¶ 8 Aliff was charged by information with attempted deliberate homicide, a felony in violation of §§ 45-5-102 and 45-4-103, MCA, and sexual intercourse without consent, a felony in violation of § 45-5-503, MCA. He initially pled not guilty to both counts, but several months later changed his plea to guilty of the charge of attempted deliberate homicide. The court dismissed the rape charge. Several months later Aliff again changed his plea to not guilty on both counts, and the court granted the State's motion to reinstate the original charges.
¶ 9 Aliff testified in his own defense at jury trial and insisted that he did not perpetrate the crimes for which he was charged. When asked to explain how Michelle's blood could be found on his car and his knife, and how his semen could have been found in her body in the course of the rape examination, Aliff stated that he had no explanation, and insisted that he had gone straight home from his brother-in-law's residence after cleaning the fish they caught. In her closing statement to the jury, Aliff's counsel reminded the jury that “Mr. Aliff told you he is not guilty, that he did not do these crimes with which he is charged․ And at this moment he sits over there an innocent man.”
¶ 10 Despite his protestations of innocence, Aliff was found guilty of attempted deliberate homicide and sexual intercourse without consent. He now appeals, requesting remand for a new trial.
¶ 11 The issue on appeal is whether or not Aliff's trial counsel was ineffective for not offering an alternative jury instruction regarding the offense of aggravated assault, resulting in unfair prejudice.
¶ 12 This Court reviews claims of ineffective assistance of counsel based on the two-part test set forth in Strickland v. Washington (1984), 466 U.S. 668, 104 S.Ct. 2052, 80 L.Ed.2d 674. State v. Gonzales (1996), 278 Mont. 525, 532, 926 P.2d 705, 710. A defendant must prove both prongs of this test, and bears a heavy burden when he desires that his conviction be reversed on the grounds of ineffective assistance of counsel. Gonzales, 278 Mont. at 532, 926 P.2d at 710. Under the first prong, the defendant must establish that counsel did not act within the range of competence demanded of attorneys in criminal cases. Under the second prong, the defendant must show that the deficient performance was so prejudicial that he did not receive a fair trial.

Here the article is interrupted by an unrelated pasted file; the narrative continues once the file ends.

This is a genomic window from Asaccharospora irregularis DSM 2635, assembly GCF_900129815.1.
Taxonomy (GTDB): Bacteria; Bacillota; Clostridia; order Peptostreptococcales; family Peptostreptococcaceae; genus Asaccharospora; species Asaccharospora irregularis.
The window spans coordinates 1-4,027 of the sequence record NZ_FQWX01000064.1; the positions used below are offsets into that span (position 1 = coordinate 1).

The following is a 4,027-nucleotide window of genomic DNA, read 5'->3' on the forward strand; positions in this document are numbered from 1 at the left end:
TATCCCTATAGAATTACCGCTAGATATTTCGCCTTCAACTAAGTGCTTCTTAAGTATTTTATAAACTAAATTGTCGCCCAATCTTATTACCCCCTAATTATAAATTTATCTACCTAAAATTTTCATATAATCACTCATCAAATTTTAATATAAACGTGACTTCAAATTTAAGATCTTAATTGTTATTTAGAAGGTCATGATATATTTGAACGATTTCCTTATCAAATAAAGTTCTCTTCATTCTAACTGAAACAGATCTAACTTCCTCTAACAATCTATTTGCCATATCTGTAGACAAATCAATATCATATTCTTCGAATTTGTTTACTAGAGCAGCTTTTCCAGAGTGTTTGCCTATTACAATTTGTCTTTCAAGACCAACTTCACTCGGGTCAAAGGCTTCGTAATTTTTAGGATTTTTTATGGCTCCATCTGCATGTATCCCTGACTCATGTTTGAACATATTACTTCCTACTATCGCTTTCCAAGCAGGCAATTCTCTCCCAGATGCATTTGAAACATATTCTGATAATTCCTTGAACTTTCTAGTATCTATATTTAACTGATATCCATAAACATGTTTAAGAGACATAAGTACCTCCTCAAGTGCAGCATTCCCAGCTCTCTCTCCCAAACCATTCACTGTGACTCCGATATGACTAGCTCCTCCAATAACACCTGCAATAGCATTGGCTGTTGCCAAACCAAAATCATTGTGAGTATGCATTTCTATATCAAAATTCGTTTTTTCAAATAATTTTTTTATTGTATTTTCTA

¶ 13 Acts of counsel must stem from neglect or ignorance rather than from informed, professional deliberation in order to constitute ineffective assistance to the defendant. Gonzales, 278 Mont. at 532, 926 P.2d at 710. In Gonzales, the defendant decided as a matter of trial strategy to not offer a jury instruction regarding a defense that he could have, but chose not to raise at trial.
¶ 14 That is precisely the circumstance we face here. Aliff contended to the end that he did not perpetrate these crimes, that he was home resting peacefully in his bed with his wife at the time Michelle Hansen was fighting for her life in sub-freezing temperatures, her throat cut from ear to ear with his knife, tire tracks marking her body from his car. Even in the face of a daunting evidentiary record, with Michelle's blood found on his pants, his knife and his car, and his semen found in her body, Aliff did not claim that he only intended to assault Michelle. Rather, he claimed he was innocent because he did not commit the crimes with which he was charged or any other offense in connection with this incident. It is not ineffective assistance of counsel to not offer a jury instruction that is inconsistent with the defense. Gonzales, 278 Mont. at 532, 926 P.2d at 710. We conclude the same here.
¶ 15 Even when given the opportunity in front of the jury, Aliff could not and would not offer an explanation as to how this confluence of events could occur without his participation, or that he did not intend to actually kill his victim. His counsel effectively did everything within her power to suggest to the jury that there might be mitigating circumstances here, even in the face of Aliff's intransigence. A jury instruction on aggravated assault was no more warranted, given Aliff's defense, than was an instruction on a stop sign violation-neither are at issue here. We will not fault defense counsel when Aliff alone controlled his fate and chose a course of action inconsistent with the giving of any lesser included offense instruction. Because the jury instructions actually offered were consistent with Aliff's defense and therefore based on trial strategy, and did not stem from neglect or ignorance, we conclude that Aliff received effective assistance of counsel. Defense counsel's performance was not deficient in any way.
¶ 16 Because Aliff has failed to meet the first prong of the Strickland test, it is not necessary to address the second.
¶ 17 Affirmed.
Justice JAMES C. NELSON delivered the Opinion of the Court.
We Concur: KARLA M. GRAY, JIM REGNIER, TERRY N. TRIEWEILER.